The table shows the cost of water in 5 cities in Australia.
The table illustrates the price of water, and the average household water bill, in five Australian cities.
Overall, it can be seen that Melbourne residents have the lowest water bill per household on average, while Perth households have the largest water bills. Additionally, there is little to no difference in the cost of water for residents exceeding 125 kilolitres in Brisbane, Sydney and Melbourne, whereas Perth and Adelaide residents pay significantly higher rates.
The cost of water in Adelaide and Perth is $0.42 per kilolitre for use of up to 125 kilolitres. However, this cost increases to $1.00 in Adelaide and $1.50 in Perth for water use exceeding 125 kilolitres. Residents in Melbourne and Sydney, on the other hand, pay a set rate of $0.78 and $0.98 respectively per kilolitre of water, regardless of the total amount used, while those in Brisbane pay $0.81 per kilolitre and $0.84 for water use surpassing 125 kilolitres.
Regarding household water bills, Perth residents have the highest on average, at $332, while the average in Melbourne is $253. Residents in other cities pay an average of between $310 to $320 per household.
Students should be taught academic knowledge so that they can pass exams, and skills such as cooking or dressing should not be taught. To what extent do you agree/disagree?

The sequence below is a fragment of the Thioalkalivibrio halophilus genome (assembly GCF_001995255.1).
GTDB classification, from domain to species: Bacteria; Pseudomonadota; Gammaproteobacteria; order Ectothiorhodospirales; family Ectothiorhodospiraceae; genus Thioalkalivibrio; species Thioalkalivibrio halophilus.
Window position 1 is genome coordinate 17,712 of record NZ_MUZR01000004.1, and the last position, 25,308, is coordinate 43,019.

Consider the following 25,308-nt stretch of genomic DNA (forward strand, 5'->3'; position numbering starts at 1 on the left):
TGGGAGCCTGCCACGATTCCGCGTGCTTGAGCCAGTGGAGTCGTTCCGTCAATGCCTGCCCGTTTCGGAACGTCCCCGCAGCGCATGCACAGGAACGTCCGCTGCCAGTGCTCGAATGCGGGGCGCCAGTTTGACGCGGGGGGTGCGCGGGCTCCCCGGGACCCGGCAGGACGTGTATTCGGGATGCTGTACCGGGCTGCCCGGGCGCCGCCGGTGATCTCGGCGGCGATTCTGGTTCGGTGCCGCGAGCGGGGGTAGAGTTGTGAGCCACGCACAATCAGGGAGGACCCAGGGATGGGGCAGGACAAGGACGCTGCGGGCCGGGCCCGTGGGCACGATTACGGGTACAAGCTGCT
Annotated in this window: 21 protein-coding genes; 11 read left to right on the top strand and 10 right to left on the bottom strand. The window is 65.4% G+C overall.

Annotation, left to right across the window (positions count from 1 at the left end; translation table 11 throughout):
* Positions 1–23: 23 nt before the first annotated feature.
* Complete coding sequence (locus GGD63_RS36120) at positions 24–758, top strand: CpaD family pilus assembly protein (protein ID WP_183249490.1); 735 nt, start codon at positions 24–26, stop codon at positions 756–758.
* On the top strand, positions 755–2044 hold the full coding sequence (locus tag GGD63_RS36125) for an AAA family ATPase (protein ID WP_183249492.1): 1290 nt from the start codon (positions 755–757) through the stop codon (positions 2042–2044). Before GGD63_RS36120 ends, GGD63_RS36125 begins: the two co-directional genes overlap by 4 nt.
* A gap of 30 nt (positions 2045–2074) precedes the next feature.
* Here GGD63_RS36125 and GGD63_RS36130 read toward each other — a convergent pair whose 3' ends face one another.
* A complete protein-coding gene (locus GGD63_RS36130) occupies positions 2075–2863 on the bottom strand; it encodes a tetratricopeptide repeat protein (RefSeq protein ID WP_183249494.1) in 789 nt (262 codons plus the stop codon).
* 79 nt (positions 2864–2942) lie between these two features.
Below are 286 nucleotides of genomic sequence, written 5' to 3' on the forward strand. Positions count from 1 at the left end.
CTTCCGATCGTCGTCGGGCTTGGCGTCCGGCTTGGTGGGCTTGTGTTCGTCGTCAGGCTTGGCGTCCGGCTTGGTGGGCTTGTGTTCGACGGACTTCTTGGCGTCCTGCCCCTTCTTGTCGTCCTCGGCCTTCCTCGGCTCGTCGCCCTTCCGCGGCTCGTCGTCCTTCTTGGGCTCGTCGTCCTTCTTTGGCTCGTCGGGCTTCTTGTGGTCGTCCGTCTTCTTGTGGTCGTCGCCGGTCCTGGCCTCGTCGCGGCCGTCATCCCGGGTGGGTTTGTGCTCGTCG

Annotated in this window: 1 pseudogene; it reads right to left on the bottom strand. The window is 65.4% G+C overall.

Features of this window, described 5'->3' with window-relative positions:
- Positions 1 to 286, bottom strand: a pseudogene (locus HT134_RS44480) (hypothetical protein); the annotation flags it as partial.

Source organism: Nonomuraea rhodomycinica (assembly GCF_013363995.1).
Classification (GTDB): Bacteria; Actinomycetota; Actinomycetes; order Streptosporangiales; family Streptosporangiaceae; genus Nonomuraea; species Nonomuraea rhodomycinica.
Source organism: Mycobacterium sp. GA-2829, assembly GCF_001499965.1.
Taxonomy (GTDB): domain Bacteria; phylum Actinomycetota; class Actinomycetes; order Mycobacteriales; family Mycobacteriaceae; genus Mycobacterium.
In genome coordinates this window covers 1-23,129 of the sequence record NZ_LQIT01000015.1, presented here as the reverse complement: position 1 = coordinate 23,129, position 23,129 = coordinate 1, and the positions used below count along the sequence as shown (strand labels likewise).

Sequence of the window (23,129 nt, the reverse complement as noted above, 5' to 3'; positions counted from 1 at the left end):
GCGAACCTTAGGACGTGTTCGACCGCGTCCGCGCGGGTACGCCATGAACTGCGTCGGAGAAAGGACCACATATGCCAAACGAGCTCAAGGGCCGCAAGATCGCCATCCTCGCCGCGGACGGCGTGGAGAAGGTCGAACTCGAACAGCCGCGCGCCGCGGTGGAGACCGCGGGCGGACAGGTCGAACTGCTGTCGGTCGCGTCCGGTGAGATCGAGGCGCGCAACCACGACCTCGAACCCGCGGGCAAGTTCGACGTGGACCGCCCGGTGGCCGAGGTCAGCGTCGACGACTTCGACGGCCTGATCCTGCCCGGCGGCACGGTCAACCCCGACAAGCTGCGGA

Some people hold a belief that schools should be a place where students study academic subjects to pass examinations rather than learn skills such as dressing and cooking. In my opinion, despite the significance of academic study and exams, students should also be taught fundamental life skills.
On the one hand, studying academic knowledge is vital for students in many ways. First, examination results are essential for students’ academic record. With good results, they will have an advantage in the national high school exams in which their academic performance after many years of study is considered. Second, academic subjects equip students with fundamental knowledge that will be used in tertiary education. For example, most undergraduates in Vietnam are supposed to pass subjects, such as Microeconomics and Advanced Mathematics, which are comprised of mathematical knowledge taught at high school. Without a deep understanding, students may fail the final exams and have to study these subjects again, which is time-consuming and costly.
However, there are several reasons why students still need to learn practical skills. For instance, when college students live far from family, life skills such as cooking will be helpful since students will be able to prepare healthy and affordable meals on their own instead of eating out at restaurants. Attending skill building classes at school is also an effective way for students to unwind after many hours of studying academic subjects. Through a wide range of activities, students are able to relax and as a result perform better in exams.
In conclusion, I disagree that students should only study academic subjects because both academic knowledge and practical skills are equally important and should be taught at school.